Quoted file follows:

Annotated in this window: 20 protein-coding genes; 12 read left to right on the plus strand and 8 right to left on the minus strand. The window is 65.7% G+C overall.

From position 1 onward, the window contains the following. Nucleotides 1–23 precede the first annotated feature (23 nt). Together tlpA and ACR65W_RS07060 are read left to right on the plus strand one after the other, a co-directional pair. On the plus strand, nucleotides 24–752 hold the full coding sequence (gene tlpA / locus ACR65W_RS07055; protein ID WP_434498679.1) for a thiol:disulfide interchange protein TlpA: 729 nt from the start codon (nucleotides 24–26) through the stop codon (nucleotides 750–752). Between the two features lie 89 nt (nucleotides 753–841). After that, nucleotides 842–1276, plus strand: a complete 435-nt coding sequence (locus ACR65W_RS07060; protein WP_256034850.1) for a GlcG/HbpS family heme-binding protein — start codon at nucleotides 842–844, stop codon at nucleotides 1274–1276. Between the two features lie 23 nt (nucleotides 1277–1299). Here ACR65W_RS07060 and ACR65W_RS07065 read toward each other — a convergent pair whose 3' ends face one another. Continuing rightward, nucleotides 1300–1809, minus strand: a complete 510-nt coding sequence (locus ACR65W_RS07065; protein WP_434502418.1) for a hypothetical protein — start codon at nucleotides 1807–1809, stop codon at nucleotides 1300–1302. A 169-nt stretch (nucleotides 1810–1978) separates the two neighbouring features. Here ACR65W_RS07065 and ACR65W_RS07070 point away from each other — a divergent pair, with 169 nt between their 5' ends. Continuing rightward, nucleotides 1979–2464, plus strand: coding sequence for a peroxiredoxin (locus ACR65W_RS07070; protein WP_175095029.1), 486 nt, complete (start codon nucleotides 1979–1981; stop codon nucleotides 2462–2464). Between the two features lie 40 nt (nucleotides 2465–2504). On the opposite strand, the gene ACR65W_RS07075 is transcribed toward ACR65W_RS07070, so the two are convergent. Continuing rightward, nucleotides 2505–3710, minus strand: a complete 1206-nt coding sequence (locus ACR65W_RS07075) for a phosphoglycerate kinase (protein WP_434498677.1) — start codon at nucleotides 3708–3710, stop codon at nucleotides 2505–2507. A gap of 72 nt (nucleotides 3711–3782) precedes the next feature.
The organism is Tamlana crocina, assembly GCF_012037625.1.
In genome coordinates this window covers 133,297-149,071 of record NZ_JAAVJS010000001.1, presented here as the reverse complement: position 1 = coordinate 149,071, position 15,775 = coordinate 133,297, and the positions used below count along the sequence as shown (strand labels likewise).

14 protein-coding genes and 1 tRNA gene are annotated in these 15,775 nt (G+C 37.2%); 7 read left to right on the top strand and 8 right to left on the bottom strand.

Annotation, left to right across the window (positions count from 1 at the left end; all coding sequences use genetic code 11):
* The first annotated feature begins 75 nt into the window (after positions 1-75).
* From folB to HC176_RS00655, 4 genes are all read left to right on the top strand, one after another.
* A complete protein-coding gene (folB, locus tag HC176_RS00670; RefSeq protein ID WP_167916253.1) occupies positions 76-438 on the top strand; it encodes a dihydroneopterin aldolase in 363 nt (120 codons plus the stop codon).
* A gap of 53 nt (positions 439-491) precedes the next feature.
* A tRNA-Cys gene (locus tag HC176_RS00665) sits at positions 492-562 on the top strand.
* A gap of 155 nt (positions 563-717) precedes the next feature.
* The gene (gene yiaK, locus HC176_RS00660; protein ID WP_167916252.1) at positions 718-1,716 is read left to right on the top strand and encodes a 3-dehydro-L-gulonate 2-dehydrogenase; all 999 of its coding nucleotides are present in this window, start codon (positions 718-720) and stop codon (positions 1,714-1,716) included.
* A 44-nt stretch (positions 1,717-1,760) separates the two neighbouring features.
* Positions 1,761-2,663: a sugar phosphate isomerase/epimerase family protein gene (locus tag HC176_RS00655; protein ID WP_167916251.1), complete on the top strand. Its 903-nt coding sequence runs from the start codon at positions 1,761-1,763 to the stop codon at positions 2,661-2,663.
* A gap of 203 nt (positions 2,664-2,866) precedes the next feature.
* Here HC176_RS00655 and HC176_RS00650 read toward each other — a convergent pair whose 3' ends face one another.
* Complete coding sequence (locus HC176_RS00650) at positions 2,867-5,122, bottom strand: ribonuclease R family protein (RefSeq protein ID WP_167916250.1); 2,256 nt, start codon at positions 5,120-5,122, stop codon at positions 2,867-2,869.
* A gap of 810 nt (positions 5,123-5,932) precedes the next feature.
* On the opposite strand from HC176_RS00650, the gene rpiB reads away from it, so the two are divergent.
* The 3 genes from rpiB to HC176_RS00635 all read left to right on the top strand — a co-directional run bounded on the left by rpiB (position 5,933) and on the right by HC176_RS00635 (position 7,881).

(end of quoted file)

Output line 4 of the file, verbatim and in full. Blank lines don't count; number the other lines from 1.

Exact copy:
In genome coordinates this window covers 133,297-149,071 of record NZ_JAAVJS010000001.1, presented here as the reverse complement: position 1 = coordinate 149,071, position 15,775 = coordinate 133,297, and the positions used below count along the sequence as shown (strand labels likewise).